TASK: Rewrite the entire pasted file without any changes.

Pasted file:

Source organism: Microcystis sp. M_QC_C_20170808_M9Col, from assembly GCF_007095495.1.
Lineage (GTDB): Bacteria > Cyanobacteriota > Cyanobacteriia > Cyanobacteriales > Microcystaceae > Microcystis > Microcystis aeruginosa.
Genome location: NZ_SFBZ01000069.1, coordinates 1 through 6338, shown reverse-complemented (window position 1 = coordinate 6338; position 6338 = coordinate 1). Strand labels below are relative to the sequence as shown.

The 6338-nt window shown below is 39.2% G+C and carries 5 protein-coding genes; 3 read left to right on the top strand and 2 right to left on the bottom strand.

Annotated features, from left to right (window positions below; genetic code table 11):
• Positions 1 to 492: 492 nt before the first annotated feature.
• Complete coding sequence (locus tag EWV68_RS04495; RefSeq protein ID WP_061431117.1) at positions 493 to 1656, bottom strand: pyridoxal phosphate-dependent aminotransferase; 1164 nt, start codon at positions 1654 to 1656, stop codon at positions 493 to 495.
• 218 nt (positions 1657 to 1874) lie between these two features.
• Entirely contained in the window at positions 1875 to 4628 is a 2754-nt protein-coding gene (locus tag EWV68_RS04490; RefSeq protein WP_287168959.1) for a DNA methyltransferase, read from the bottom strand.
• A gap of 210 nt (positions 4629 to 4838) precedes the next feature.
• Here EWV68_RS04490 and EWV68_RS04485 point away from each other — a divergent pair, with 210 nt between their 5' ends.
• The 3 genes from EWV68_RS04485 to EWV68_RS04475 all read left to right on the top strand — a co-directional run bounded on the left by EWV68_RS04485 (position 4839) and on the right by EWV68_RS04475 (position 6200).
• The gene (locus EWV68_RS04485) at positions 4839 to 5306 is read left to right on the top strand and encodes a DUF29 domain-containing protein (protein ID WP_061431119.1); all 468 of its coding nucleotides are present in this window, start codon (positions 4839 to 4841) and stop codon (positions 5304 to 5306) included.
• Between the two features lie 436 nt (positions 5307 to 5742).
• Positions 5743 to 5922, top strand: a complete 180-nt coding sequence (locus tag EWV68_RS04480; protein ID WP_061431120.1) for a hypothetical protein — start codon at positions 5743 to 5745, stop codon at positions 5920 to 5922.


Source organism: Microcystis sp. M_QC_C_20170808_M9Col, from assembly GCF_007095495.1.
Lineage (GTDB): Bacteria > Cyanobacteriota > Cyanobacteriia > Cyanobacteriales > Microcystaceae > Microcystis > Microcystis aeruginosa.
Genome location: NZ_SFBZ01000069.1, coordinates 1 through 6338, shown reverse-complemented (window position 1 = coordinate 6338; position 6338 = coordinate 1). Strand labels below are relative to the sequence as shown.

The 6338-nt window shown below is 39.2% G+C and carries 5 protein-coding genes; 3 read left to right on the top strand and 2 right to left on the bottom strand.

Annotated features, from left to right (window positions below; genetic code table 11):
• Positions 1 to 492: 492 nt before the first annotated feature.
• Complete coding sequence (locus tag EWV68_RS04495; RefSeq protein ID WP_061431117.1) at positions 493 to 1656, bottom strand: pyridoxal phosphate-dependent aminotransferase; 1164 nt, start codon at positions 1654 to 1656, stop codon at positions 493 to 495.
• 218 nt (positions 1657 to 1874) lie between these two features.
• Entirely contained in the window at positions 1875 to 4628 is a 2754-nt protein-coding gene (locus tag EWV68_RS04490; RefSeq protein WP_287168959.1) for a DNA methyltransferase, read from the bottom strand.
• A gap of 210 nt (positions 4629 to 4838) precedes the next feature.
• Here EWV68_RS04490 and EWV68_RS04485 point away from each other — a divergent pair, with 210 nt between their 5' ends.
• The 3 genes from EWV68_RS04485 to EWV68_RS04475 all read left to right on the top strand — a co-directional run bounded on the left by EWV68_RS04485 (position 4839) and on the right by EWV68_RS04475 (position 6200).
• The gene (locus EWV68_RS04485) at positions 4839 to 5306 is read left to right on the top strand and encodes a DUF29 domain-containing protein (protein ID WP_061431119.1); all 468 of its coding nucleotides are present in this window, start codon (positions 4839 to 4841) and stop codon (positions 5304 to 5306) included.
• Between the two features lie 436 nt (positions 5307 to 5742).
• Positions 5743 to 5922, top strand: a complete 180-nt coding sequence (locus tag EWV68_RS04480; protein ID WP_061431120.1) for a hypothetical protein — start codon at positions 5743 to 5745, stop codon at positions 5920 to 5922.